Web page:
So far so good, we can see why. But a Conti team is expensive, even if run out of a jurisdiction that doesn’t require a salary allowing it to recruit riders hungry enough for subsistence payments and the chance to prove themselves. Riders might race for almost free but the team needs need managers, trainers, mechanics, soigneurs and a fleet of vehicles to fuel and maintain, and while sponsors might be on board, they don’t get much publicity in return. All this and taking a rider on a junior team or into a Conti team only gives the pro team an option on their recruitment. Riders aren’t livestock, so they are free to chose their employer, a promising U23 can turn pro with another team, there’s zero obligation to stay. It’s just that proximity counts, links are established and both sides know what they’re getting so there’s a tendency to stay. However as much as these ties can count, a gigantic contract from a superstar team goes a long way too. Readers will remember BMC shuttered its development team because it saw its best riders recruited elsewhere, like Pavel Sivakov going to Team Sky. This can happen again and if a rider seen as The Next Big Thing appears, it’ll likely happen. But it’s not automatic and as big as some neo-pro contracts are – big six figure deals happen – the real earnings come later once a rider becomes an established contender so better to develop as a pro rather than just take the highest contract, and agents are aware of this as well, their incentives are normally for the long term too.

Also these teams can attract talent, they offer a clear pathway to the pro peloton, supply team-issue kit, a big calendar, some require ongoing education and more but they can’t recruit every promising rider. They might incubate the next Remco Evenepoel or Tadej Pogačar, but not the next Primož Roglič who took up cycling aged 22 too late even for an U23 development squad. Indeed the more vertical recruitment gets, the more unpolished diamonds could be missed out. There are opportunities for clever recruitment too for teams unable to fund a side team.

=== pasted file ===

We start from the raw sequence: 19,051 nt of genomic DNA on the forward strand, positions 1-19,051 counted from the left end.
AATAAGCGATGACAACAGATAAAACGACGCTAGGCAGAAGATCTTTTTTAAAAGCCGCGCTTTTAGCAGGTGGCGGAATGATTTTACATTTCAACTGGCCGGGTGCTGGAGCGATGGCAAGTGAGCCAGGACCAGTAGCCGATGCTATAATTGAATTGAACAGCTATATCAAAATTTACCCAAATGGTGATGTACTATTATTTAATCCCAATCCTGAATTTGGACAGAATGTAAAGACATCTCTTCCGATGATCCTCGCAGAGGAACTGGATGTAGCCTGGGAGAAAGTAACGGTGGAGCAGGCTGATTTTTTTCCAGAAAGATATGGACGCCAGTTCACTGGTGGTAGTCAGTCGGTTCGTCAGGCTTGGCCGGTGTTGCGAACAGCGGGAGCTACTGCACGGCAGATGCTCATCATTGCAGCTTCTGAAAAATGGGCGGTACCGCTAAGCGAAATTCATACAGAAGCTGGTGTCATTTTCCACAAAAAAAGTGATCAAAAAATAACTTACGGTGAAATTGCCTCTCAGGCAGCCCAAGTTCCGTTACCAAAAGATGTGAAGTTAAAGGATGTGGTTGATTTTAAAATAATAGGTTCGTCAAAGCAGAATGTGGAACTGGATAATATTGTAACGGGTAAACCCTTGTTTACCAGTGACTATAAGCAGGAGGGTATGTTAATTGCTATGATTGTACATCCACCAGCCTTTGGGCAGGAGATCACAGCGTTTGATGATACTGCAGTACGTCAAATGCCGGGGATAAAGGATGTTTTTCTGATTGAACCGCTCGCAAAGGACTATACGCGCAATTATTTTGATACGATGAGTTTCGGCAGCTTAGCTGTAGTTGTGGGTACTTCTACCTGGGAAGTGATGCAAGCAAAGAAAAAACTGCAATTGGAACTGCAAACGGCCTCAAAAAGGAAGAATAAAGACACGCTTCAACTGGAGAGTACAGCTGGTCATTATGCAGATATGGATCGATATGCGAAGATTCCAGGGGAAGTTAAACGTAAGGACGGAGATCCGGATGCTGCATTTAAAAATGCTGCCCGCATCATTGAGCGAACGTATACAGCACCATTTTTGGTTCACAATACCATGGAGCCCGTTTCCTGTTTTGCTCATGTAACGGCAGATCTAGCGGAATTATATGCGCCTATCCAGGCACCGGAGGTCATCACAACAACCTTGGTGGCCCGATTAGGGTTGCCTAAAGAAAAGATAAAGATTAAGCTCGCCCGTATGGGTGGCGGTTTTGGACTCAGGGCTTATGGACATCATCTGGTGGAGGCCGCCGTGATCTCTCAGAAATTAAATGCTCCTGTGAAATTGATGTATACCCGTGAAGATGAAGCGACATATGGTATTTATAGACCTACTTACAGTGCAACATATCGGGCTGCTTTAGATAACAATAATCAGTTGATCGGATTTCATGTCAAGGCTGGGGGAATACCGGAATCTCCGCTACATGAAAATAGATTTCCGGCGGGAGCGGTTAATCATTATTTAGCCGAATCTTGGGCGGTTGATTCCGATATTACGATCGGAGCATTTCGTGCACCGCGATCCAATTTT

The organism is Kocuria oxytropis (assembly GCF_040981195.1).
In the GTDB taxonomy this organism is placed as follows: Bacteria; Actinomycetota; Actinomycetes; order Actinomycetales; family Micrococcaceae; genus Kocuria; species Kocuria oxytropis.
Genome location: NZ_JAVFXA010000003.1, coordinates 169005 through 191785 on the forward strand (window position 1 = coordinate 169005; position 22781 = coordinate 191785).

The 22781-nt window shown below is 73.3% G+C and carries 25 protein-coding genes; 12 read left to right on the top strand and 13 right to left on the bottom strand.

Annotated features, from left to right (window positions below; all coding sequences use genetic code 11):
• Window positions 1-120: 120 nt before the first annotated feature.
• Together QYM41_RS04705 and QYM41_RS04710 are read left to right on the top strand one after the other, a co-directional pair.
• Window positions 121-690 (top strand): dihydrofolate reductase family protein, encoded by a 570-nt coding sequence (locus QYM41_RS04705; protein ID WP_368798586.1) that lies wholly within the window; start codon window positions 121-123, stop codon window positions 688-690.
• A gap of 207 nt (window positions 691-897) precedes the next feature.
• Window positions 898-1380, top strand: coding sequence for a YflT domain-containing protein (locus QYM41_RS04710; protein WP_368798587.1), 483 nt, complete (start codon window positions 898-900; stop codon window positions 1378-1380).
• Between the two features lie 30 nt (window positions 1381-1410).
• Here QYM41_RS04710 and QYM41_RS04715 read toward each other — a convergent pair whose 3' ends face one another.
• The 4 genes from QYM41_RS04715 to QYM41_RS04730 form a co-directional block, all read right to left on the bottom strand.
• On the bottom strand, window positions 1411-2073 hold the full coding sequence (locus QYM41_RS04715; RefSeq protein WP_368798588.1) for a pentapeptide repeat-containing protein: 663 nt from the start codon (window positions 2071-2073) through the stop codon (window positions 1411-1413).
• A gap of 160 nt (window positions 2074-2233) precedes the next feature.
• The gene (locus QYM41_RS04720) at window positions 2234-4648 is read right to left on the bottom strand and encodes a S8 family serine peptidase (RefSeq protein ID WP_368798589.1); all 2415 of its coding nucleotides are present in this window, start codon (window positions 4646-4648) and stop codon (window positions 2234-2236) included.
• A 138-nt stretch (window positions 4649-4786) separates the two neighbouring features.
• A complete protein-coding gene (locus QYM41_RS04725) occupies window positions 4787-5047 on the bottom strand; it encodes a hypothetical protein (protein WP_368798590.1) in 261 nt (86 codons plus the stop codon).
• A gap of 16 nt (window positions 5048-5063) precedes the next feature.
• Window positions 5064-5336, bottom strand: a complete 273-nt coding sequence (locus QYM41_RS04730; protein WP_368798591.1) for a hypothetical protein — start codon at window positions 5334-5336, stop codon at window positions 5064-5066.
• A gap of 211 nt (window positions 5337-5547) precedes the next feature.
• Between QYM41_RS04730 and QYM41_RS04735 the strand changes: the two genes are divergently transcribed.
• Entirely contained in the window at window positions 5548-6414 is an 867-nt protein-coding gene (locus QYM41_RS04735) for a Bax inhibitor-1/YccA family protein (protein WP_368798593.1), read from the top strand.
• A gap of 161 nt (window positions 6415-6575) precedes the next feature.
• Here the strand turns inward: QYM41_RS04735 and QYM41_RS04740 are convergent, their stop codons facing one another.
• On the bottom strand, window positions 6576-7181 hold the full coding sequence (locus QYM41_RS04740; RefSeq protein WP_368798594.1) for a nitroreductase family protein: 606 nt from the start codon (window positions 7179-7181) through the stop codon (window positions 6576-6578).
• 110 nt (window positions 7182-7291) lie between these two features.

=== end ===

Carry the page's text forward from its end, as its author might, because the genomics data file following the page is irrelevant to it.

Just a note to observe how neo-pro recruitment is changing. The majority of World Tour teams have an in-house U23 development team today, even more will have one next year. Feeder teams have long existed but now they’re owned and run by the pro team and by registering at Conti level, they’re pro teams in their own right. Once upon a time a rider “turned pro” but now it feels like more of a process starting in the junior ranks, formal pro teams for U23s and then moving up to a World Tour team. It’s a sign of the increased budgets of World Tour teams as they deem it worth running entire side teams in order to help recruit and retain young talent.

27 thoughts on “Vertical Integration”

    • Think Vine went straight from Zwift to the pro team, Vergallito from Zwift to the development team and now the pro team. Both good signings of course, the team really needs riders capable of results on hilly days from time to time.

    • Vine was riding for a team in the Australian national circuit (NRS) before joining the world tour. Although the nrs is not a big today as it once was it has in the past sent a lot of riders straight into the world tour. The nrs is essentially a semi amateur / pro racing structure which lots of jouniors, some more senior rider and a few returning from Europe riders from the pro tour / pro conti ranks.

    • It’s hard to get the budget of World Tour teams and I imagine there’s some range between €500k-€1.5 million for the year, I’ve €1.5m for one team but that looks like the upper end, it’s got to be hard to spend more. Also you can run one team alongside the other so there can be savings compared to a standalone team.

  1. I think I saw that the UK riders on the FDJ-Conti team also enjoyed support from the Rayner Foundation. If they are really salaried, fed, housed and supported as pros – even though modestly paid – it surprises me that they also need and are provided with Rayner funding.

    Madiot has also made the point for his Conti riders that they are always motivated when completing the WT roster which was not always the case with tired or off-colour riders from the WT squad. The results when Conti riders fill out the WT roster seem to confirm that.

    • They’ve been able to rely on the GB team as an incubator, think Ethan Hayter or Joshua Tarling but for a long time bringing on young riders wasn’t their thing with one or two exceptions eg TGH, they wanted riders at their peak and could pay a premium for this. Things changed a bit when they started hiring more young riders in the last Sky years and now. Development teams and these are long term things…

      …but it seems Ineos have a short term problem right now, having seen several riders leave and not signing any replacements and losing out in their summer bid to get Evenepoel and others.

      • They seemed to be fairly close to Trinity at one time but they’ve missed out on a number of their riders this year. Money shouldn’t be a problem – I see Ratcliffe has pocketed nearly 40mio from F1 this year!